international copyright treaty obligations….
Both statements say or imply that the NIH policy violates publishers’
copyrights. That is false. If it were true, or if the
publishers honestly believed it to be true, they would be in court,
where they would already have a remedy for copyright infringement.
Instead, they are in Congress lobbying for this bill which would amend
US copyright law. They must change the law to get what they want
because the NIH policy does not violate current copyright law.
Both statement say or imply that publishers are
the copyright owners, without qualification, on the articles reporting
the results of NIH funded research. That is false. The NIH
policy requires grantees to retain a key right and use it to authorize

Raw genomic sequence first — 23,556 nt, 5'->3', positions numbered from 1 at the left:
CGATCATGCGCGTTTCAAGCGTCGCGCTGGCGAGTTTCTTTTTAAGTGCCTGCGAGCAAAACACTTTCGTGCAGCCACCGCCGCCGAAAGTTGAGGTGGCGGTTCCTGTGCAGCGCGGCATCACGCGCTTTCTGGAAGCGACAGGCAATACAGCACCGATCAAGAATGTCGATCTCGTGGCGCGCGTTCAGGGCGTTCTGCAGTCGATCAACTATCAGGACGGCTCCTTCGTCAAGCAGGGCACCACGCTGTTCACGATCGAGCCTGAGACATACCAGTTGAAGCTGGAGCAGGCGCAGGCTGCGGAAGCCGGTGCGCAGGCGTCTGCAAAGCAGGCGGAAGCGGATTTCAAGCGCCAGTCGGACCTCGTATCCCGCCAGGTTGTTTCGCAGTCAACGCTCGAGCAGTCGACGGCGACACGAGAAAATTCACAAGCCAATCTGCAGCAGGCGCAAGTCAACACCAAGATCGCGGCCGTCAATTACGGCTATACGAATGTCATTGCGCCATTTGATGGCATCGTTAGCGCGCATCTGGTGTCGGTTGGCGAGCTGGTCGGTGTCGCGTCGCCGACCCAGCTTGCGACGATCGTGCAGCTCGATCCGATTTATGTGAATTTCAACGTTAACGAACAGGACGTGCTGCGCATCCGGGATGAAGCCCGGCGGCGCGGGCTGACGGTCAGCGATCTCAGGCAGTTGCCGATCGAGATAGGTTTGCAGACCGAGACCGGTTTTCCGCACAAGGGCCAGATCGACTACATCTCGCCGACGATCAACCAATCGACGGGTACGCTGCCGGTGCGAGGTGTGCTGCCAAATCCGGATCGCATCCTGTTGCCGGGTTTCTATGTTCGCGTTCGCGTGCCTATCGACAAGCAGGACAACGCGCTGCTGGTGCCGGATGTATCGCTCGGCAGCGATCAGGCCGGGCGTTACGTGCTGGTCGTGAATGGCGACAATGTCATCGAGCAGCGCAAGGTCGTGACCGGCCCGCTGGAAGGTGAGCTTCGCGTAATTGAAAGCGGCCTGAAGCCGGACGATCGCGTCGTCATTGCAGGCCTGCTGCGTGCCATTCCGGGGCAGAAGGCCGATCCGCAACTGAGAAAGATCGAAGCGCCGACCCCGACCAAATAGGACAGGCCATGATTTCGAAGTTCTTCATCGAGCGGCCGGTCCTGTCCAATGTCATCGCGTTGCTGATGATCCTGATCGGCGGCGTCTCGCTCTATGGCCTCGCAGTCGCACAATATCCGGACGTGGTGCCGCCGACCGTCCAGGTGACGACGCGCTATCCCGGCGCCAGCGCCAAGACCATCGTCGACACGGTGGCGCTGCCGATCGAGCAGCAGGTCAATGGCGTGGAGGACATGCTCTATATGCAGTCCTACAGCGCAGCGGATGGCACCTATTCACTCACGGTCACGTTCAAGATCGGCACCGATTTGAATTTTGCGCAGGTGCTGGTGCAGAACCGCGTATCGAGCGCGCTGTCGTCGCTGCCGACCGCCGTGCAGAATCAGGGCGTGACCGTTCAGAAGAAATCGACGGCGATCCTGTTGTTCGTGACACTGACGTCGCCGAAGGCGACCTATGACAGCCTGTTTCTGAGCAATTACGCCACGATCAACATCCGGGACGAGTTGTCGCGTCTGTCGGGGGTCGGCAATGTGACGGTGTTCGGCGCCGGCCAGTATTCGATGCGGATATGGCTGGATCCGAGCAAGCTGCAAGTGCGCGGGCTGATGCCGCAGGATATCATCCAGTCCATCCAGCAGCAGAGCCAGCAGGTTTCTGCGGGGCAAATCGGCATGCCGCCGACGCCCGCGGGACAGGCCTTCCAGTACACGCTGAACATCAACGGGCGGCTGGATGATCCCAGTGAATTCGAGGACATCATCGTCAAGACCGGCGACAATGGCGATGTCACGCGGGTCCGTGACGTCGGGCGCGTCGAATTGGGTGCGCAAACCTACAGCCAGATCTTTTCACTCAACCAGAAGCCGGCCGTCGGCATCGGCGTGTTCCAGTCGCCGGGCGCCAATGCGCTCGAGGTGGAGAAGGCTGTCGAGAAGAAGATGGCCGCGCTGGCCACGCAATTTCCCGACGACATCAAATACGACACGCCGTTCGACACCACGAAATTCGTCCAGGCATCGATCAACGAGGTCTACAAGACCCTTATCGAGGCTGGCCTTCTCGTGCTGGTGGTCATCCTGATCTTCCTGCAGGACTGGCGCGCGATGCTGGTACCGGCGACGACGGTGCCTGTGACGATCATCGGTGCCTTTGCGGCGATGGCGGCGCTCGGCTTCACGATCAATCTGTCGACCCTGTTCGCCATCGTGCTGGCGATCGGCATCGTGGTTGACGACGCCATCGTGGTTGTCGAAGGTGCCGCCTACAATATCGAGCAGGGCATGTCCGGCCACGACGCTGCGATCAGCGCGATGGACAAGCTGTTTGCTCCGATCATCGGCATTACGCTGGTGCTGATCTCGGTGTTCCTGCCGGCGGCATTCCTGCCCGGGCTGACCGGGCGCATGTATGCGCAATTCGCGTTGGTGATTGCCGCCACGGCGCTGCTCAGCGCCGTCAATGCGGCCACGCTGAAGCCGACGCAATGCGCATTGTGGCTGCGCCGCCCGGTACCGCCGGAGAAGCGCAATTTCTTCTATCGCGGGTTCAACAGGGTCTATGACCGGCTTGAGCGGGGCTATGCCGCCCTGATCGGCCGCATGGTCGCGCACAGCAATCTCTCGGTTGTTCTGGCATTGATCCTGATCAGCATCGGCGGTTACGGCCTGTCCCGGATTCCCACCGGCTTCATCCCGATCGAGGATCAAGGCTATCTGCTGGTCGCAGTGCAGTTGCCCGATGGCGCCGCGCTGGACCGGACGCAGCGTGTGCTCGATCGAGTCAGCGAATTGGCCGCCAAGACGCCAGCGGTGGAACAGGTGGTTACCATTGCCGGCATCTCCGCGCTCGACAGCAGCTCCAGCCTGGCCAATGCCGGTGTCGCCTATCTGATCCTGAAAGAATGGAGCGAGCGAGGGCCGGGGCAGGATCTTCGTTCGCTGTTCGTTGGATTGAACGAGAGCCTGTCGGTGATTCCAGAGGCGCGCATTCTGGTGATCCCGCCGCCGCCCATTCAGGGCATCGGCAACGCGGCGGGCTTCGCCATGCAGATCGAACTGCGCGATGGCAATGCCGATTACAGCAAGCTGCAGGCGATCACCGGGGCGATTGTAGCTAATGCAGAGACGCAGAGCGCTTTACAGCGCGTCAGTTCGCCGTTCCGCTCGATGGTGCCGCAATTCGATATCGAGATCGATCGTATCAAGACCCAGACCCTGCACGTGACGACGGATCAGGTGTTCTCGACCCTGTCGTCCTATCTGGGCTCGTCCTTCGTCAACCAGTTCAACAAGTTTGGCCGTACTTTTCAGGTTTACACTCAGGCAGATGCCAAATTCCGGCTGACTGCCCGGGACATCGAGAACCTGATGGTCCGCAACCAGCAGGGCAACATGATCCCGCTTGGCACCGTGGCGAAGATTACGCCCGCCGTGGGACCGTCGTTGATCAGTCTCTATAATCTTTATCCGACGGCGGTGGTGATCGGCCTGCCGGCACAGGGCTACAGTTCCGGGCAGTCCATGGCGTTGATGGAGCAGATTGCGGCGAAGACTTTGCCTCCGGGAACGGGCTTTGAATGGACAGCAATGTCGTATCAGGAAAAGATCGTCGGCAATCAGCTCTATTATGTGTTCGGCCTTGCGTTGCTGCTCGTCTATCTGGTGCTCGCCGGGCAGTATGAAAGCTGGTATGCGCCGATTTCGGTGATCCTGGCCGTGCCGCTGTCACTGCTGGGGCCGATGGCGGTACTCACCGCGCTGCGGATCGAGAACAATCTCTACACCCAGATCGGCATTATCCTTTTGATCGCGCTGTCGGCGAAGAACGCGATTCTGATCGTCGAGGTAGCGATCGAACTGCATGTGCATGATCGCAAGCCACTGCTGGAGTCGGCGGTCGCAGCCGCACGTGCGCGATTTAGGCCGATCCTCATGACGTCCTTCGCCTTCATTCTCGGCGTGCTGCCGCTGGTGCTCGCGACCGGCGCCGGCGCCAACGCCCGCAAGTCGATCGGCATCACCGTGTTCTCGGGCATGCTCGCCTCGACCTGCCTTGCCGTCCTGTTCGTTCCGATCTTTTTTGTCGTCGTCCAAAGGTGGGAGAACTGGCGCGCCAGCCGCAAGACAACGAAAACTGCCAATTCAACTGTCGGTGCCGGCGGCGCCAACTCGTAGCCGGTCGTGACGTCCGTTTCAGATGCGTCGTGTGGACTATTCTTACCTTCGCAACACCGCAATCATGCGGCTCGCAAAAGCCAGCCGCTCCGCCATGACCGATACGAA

OA. There are three important consequences: (1) OA from the
NIH is authorized by the copyright holders, (2) NIH-funded authors no
longer transfer the full bundle of copyrights to publishers, and
publishers no longer acquire the full bundle of copyrights on these
articles, (3) publishers acquire fewer rights from authors than in the
past, but have undiminished power to enforce the rights they do
The rhetoric that the policy “commandeers”
publishers’ articles or forces publishers to “surrender” their articles
is false. It suggests that these articles are publishers’
property, without qualification, and the NIH somehow expropriates their
property or prevents publishers from enforcing their rights. But
see the previous bullet: publishers are not the full owners of
these articles, and they remain free to hold all the rights they acquire
and to enforce all the rights they hold. Perhaps I should also add
that US copyright law protects the right of authors to divide the bundle
of copyright and transfer some rights, rather than all rights, to a
It’s true that publishers invest money in
organizing peer review. But the commandeer/surrender rhetoric
implies that they discover, after the fact, helplessly, that the NIH